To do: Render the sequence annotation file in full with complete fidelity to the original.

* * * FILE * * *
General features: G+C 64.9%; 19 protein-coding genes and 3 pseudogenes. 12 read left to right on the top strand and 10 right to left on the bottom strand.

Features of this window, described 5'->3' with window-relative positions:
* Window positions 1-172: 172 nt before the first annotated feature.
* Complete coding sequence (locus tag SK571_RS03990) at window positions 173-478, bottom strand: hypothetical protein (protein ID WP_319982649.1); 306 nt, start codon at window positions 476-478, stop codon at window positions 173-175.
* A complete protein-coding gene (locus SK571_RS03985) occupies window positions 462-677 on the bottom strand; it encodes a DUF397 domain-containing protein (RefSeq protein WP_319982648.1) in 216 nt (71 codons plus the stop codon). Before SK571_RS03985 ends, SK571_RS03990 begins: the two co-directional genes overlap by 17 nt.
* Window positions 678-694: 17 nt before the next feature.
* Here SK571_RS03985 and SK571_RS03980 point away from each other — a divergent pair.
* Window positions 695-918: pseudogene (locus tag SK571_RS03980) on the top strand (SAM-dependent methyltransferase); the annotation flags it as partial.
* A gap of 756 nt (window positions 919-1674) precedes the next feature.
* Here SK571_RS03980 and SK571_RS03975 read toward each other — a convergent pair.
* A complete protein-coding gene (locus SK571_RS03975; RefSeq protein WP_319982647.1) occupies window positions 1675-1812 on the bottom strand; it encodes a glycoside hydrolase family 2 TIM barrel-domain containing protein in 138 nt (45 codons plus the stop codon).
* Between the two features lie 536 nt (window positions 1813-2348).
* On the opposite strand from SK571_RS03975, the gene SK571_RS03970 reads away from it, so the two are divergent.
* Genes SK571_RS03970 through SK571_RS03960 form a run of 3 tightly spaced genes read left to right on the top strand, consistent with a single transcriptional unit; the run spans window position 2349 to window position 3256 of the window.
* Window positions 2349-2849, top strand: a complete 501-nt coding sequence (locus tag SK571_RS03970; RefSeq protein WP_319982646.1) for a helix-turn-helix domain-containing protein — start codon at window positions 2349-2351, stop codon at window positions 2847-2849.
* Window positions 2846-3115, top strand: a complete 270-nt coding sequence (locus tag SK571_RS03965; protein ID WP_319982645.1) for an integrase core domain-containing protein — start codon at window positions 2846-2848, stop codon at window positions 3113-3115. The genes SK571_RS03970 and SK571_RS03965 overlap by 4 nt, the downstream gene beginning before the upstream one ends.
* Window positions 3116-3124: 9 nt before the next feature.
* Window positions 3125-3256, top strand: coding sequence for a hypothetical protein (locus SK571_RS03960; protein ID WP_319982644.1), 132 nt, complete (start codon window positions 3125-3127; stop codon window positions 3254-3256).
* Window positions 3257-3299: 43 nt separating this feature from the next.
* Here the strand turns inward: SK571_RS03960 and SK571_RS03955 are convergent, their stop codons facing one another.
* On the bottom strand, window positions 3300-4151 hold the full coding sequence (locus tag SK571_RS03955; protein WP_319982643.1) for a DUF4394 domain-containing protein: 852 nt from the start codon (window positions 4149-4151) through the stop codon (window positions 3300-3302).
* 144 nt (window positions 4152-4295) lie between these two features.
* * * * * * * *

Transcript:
General features: G+C 64.9%; 19 protein-coding genes and 3 pseudogenes. 12 read left to right on the top strand and 10 right to left on the bottom strand.

Features of this window, described 5'->3' with window-relative positions:
* Window positions 1-172: 172 nt before the first annotated feature.
* Complete coding sequence (locus tag SK571_RS03990) at window positions 173-478, bottom strand: hypothetical protein (protein ID WP_319982649.1); 306 nt, start codon at window positions 476-478, stop codon at window positions 173-175.
* A complete protein-coding gene (locus SK571_RS03985) occupies window positions 462-677 on the bottom strand; it encodes a DUF397 domain-containing protein (RefSeq protein WP_319982648.1) in 216 nt (71 codons plus the stop codon). Before SK571_RS03985 ends, SK571_RS03990 begins: the two co-directional genes overlap by 17 nt.
* Window positions 678-694: 17 nt before the next feature.
* Here SK571_RS03985 and SK571_RS03980 point away from each other — a divergent pair.
* Window positions 695-918: pseudogene (locus tag SK571_RS03980) on the top strand (SAM-dependent methyltransferase); the annotation flags it as partial.
* A gap of 756 nt (window positions 919-1674) precedes the next feature.
* Here SK571_RS03980 and SK571_RS03975 read toward each other — a convergent pair.
* A complete protein-coding gene (locus SK571_RS03975; RefSeq protein WP_319982647.1) occupies window positions 1675-1812 on the bottom strand; it encodes a glycoside hydrolase family 2 TIM barrel-domain containing protein in 138 nt (45 codons plus the stop codon).
* Between the two features lie 536 nt (window positions 1813-2348).
* On the opposite strand from SK571_RS03975, the gene SK571_RS03970 reads away from it, so the two are divergent.
* Genes SK571_RS03970 through SK571_RS03960 form a run of 3 tightly spaced genes read left to right on the top strand, consistent with a single transcriptional unit; the run spans window position 2349 to window position 3256 of the window.
* Window positions 2349-2849, top strand: a complete 501-nt coding sequence (locus tag SK571_RS03970; RefSeq protein WP_319982646.1) for a helix-turn-helix domain-containing protein — start codon at window positions 2349-2351, stop codon at window positions 2847-2849.
* Window positions 2846-3115, top strand: a complete 270-nt coding sequence (locus tag SK571_RS03965; protein ID WP_319982645.1) for an integrase core domain-containing protein — start codon at window positions 2846-2848, stop codon at window positions 3113-3115. The genes SK571_RS03970 and SK571_RS03965 overlap by 4 nt, the downstream gene beginning before the upstream one ends.
* Window positions 3116-3124: 9 nt before the next feature.
* Window positions 3125-3256, top strand: coding sequence for a hypothetical protein (locus SK571_RS03960; protein ID WP_319982644.1), 132 nt, complete (start codon window positions 3125-3127; stop codon window positions 3254-3256).
* Window positions 3257-3299: 43 nt separating this feature from the next.
* Here the strand turns inward: SK571_RS03960 and SK571_RS03955 are convergent, their stop codons facing one another.
* On the bottom strand, window positions 3300-4151 hold the full coding sequence (locus tag SK571_RS03955; protein WP_319982643.1) for a DUF4394 domain-containing protein: 852 nt from the start codon (window positions 4149-4151) through the stop codon (window positions 3300-3302).
* 144 nt (window positions 4152-4295) lie between these two features.